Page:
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Best Friends/Sisters by Choice since the last day of school in 1977.

Sometimes you have to let your mind record the memories. You miss so much when you have a camera separating you and what’s happening. I can’t believe I’m saying that, but it’s true to some degree. If you’ve never seen the movie “The Secret Life of Walter Mitty” (which is nothing like the short story, I’ve been told) I strongly urge you to watch it. The ending has a powerful message about slowing down, sitting still, and really SEEING what’s happening before your eyes. Here’s the clip:

The Secret Life of Walter Mitty

Where Did That Come From???

I’m almost 54 years old and I can count the times that it’s snowed where I live on one hand, with fingers left over. I’m not talking about flurries or a scant dusting on the deck. I’m talking about a good blanket that allows you to make a snowman and requires the wearing of rubber boots. I’ve seen that less than five times in my life.

Today’s surprise snowfall would have allowed for snowmen, except we’d already had several days of rain, so there’s mud under that pretty white blanket. Who wants to build a muddy snowman? Then there’s the fact that it’s December 8 in Southeast Texas and it was almost 80 degrees less than a week ago. The ground is still too warm for this to hang around for any length of time. In fact, it started melting just a short time ago, so I’m really glad I got out there and took these photos while I had the chance. (Click on each for captions.)

This may be all we get this year/decade… the last time was in 2003… or 2004. I forget. But when it’s here, it sure is pretty.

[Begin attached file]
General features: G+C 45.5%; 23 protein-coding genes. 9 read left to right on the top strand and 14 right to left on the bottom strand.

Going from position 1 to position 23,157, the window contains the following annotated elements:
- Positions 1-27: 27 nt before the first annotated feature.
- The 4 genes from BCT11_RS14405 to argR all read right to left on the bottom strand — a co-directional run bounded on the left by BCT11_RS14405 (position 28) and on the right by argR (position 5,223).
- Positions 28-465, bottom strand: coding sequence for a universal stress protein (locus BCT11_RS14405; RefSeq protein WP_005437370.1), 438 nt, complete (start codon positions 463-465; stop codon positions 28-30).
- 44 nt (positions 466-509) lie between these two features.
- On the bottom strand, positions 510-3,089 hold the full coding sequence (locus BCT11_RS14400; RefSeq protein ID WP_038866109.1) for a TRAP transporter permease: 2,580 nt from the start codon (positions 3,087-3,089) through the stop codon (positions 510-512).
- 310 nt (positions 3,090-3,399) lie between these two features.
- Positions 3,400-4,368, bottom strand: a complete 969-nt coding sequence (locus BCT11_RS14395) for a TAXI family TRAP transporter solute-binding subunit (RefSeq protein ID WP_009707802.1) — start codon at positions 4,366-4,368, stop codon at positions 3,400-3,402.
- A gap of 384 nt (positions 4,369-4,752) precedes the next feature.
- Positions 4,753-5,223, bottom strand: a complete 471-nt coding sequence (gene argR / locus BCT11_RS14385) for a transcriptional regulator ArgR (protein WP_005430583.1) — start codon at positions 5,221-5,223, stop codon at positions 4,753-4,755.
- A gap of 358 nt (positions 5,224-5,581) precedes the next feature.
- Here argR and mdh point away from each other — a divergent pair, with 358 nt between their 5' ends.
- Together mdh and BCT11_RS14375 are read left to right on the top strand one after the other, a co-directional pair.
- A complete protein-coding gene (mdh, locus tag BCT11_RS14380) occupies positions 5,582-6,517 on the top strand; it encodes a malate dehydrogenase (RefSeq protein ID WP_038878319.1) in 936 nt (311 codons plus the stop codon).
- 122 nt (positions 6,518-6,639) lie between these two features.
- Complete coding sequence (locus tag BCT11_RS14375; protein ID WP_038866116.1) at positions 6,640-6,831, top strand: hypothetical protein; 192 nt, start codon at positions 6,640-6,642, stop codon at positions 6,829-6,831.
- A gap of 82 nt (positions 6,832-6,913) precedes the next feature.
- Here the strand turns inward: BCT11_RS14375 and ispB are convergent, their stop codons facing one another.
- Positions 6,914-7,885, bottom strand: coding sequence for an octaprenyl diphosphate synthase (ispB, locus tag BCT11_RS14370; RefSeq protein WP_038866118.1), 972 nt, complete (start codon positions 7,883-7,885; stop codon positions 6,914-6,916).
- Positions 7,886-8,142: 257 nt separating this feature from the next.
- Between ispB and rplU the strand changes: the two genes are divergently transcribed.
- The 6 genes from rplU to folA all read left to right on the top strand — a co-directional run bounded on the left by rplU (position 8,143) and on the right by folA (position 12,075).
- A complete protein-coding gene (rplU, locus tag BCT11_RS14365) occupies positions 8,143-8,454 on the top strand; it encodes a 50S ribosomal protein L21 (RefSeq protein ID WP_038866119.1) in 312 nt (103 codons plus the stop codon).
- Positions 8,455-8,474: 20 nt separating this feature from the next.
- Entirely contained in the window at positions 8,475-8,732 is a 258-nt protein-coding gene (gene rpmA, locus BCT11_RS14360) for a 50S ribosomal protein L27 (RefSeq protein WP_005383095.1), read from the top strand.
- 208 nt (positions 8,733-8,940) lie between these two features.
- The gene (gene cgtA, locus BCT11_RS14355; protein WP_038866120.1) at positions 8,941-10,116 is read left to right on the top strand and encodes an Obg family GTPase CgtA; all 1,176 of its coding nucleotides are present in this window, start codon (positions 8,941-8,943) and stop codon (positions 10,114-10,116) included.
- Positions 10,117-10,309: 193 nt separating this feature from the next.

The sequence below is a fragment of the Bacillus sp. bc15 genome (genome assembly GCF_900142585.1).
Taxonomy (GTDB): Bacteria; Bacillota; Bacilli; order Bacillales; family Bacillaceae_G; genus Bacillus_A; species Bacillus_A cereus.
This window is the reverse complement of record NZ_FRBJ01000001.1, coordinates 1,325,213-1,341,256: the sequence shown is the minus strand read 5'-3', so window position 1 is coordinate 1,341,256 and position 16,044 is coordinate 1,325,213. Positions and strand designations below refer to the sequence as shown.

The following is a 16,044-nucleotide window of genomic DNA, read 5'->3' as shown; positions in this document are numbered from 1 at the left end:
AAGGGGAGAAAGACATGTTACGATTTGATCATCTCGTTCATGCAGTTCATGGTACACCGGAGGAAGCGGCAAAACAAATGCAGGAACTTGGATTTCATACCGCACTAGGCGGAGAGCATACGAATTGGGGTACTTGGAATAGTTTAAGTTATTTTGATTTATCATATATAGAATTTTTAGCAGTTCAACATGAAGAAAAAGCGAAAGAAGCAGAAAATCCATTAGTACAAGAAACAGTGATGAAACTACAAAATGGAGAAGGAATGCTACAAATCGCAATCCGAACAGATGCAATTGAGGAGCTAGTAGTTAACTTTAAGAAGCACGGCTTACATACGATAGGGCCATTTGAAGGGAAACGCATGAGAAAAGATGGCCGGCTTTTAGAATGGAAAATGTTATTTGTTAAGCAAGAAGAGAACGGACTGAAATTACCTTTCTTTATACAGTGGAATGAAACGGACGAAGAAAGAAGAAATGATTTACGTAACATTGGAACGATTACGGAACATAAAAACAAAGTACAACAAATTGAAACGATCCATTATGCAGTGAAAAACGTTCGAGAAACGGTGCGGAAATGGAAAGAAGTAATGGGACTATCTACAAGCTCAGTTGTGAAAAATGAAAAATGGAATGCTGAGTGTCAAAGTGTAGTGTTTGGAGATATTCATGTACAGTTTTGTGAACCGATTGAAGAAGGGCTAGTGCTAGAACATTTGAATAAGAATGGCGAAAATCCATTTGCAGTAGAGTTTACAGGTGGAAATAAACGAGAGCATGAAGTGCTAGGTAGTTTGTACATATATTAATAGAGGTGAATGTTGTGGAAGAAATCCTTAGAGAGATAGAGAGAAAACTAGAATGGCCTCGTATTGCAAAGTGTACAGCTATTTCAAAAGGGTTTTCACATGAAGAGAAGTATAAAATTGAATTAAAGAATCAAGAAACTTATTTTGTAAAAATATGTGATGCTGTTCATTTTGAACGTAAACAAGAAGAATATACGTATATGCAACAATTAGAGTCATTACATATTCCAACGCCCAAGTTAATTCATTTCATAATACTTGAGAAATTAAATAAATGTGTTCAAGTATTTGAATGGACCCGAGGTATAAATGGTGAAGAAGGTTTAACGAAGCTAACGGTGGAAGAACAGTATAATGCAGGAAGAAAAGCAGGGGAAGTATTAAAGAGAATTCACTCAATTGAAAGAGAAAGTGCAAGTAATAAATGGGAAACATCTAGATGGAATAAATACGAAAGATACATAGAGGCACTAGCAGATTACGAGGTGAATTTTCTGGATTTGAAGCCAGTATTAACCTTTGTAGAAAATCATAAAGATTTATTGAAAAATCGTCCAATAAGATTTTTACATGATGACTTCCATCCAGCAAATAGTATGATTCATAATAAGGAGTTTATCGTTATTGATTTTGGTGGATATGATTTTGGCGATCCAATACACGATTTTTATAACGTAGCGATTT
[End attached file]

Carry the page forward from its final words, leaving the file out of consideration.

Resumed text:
Re-boot

I’m in the middle of a re-boot of sorts. Moving stuff around in my office, hoping to make things a little more user friendly. One of the things I’ve done is move my computer to a standing desk. I find that when I’m working on the computer, I sit way too long without getting up and moving around. My hope is that I’ll move back and forth between the computer and my desk — doing some work standing and other work sitting, and reduce the amount of sedentary time each day.IMG_1215

It’s a quirky setup, but so far it seems to be working. I’m moving around more and I’m becoming a little more conscientious of my posture. Which is terrible. But won’t be for long. The other bonus is I now have a five foot table that is for the most part clear. The goal is to keep it that way. If I have business to take care of, I have room to spread out my papers and prepare quotes. Then the papers get filed and the table is clear if I want to work on a photo project (organizing, scanning, scrapbooking). But I have to put things away when I’m finished for the day. The trick will be disciplining myself to do that. I’m not always good at putting things away. But I’m working on it.